Trinity College Dublin
Area of Study
Taught In English
Course Level Recommendations
ISA offers course level recommendations in an effort to facilitate the determination of course levels by credential evaluators.We advice each institution to have their own credentials evaluator make the final decision regrading course levels.
Recommended U.S. Semester Credits5
Recommended U.S. Quarter Units7
Hours & Credits
The course is an introduction to the study of comparative politics and provides an overview of some of the key theoretical frameworks, concepts, and analytical methods of this field of study. We study political systems around the world with a view to understanding and explaining their differences and similarities with respect to their political institutions, the behaviour of their key political actors, and their policymaking processes and performance.
The course begins by examining the building blocks of the comparative approach. We describe, explain and examine the consequences of different political institutions in established democracies, including executive-legislative relations, electoral systems, and strong judiciaries. We then progress to look at some non-democratic forms of politics, asking why authoritarian regimes persist and whether corruption undermines democracy.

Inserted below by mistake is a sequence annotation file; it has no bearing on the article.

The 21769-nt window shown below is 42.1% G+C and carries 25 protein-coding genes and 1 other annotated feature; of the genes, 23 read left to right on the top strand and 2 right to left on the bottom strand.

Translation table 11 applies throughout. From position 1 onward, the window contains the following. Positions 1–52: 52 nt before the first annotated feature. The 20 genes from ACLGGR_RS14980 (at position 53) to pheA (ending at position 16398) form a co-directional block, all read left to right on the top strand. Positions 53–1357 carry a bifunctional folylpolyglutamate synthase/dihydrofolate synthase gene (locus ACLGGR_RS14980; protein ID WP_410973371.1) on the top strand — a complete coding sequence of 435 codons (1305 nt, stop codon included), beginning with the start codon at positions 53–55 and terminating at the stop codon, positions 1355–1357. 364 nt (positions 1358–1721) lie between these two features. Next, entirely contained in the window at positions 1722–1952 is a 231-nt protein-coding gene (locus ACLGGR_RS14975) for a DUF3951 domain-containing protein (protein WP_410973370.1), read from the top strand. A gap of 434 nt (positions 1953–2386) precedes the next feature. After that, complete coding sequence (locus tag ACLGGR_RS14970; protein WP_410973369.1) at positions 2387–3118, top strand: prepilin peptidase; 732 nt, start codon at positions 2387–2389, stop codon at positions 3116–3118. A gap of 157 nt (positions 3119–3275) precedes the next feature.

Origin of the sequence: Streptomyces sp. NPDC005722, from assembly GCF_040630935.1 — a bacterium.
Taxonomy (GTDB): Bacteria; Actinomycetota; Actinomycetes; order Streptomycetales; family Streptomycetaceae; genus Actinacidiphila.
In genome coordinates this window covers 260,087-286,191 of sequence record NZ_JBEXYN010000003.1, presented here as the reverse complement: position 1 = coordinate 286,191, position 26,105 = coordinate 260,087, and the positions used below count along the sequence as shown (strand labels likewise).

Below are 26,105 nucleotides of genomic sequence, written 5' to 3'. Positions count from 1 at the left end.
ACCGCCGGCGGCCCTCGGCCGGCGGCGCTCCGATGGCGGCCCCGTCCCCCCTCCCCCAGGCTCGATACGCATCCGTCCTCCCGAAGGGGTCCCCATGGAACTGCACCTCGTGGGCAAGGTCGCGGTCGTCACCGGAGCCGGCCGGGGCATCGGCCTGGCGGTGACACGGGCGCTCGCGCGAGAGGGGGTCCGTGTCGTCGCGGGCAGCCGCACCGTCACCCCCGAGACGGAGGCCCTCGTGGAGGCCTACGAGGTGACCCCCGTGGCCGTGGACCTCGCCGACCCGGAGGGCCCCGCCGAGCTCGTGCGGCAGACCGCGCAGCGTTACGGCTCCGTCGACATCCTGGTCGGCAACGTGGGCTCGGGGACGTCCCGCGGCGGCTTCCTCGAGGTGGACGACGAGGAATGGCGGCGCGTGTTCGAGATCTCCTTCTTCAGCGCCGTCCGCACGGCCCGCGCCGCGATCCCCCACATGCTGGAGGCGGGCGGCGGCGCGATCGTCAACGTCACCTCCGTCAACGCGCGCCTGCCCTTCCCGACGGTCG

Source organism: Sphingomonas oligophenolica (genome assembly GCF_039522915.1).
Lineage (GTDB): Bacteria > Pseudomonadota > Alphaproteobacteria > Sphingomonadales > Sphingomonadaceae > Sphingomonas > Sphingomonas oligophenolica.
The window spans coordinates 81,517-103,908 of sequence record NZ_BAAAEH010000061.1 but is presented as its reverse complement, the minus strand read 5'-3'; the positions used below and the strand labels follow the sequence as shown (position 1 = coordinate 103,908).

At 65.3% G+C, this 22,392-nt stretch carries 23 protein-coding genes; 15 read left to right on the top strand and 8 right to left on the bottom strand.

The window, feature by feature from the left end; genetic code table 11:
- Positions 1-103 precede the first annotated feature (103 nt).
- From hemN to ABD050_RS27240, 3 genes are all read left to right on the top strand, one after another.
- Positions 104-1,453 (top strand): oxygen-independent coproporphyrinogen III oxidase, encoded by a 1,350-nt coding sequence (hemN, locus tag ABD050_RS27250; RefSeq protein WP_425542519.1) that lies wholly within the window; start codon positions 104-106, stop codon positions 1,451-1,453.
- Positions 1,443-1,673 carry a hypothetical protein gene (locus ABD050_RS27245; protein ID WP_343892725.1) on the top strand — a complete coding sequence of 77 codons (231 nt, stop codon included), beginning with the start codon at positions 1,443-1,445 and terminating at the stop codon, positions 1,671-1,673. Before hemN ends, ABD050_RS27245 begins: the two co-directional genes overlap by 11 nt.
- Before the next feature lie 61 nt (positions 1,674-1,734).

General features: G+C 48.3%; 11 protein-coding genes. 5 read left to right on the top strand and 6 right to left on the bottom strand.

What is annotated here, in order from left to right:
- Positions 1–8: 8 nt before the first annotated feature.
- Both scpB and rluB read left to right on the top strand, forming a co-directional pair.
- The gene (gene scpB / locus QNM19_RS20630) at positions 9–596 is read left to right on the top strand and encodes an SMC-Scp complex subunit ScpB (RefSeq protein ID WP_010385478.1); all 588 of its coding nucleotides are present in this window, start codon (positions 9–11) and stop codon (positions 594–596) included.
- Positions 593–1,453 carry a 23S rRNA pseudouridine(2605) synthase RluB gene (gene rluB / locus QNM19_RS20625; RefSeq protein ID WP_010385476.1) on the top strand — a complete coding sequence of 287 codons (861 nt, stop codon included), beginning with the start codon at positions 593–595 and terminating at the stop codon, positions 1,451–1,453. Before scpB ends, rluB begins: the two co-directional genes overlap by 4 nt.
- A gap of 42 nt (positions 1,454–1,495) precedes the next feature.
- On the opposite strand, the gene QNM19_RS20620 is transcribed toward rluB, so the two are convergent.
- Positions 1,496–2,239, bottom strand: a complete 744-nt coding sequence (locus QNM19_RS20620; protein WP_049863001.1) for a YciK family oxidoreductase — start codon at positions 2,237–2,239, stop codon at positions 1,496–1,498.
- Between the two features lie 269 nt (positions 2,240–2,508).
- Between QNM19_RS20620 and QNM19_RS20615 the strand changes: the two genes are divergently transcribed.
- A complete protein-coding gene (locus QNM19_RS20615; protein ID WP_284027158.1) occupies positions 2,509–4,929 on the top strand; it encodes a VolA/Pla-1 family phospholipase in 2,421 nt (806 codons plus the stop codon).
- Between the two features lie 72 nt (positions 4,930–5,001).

Courses and course hours of instruction are subject to change.
Credits earned vary according to the policies of the students' home institutions. According to ISA policy and possible visa requirements, students must maintain full-time enrollment status, as determined by their home institutions, for the duration of the program.
ECTS (European Credit Transfer and Accumulation System) credits are converted to semester credits/quarter units differently among U.S. universities. Students should confirm the conversion scale used at their home university when determining credit transfer.
Please reference fall and spring course lists as not all courses are taught during both semesters.
Please note that some courses with locals have recommended prerequisite courses. It is the student's responsibility to consult any recommended prerequisites prior to enrolling in their course.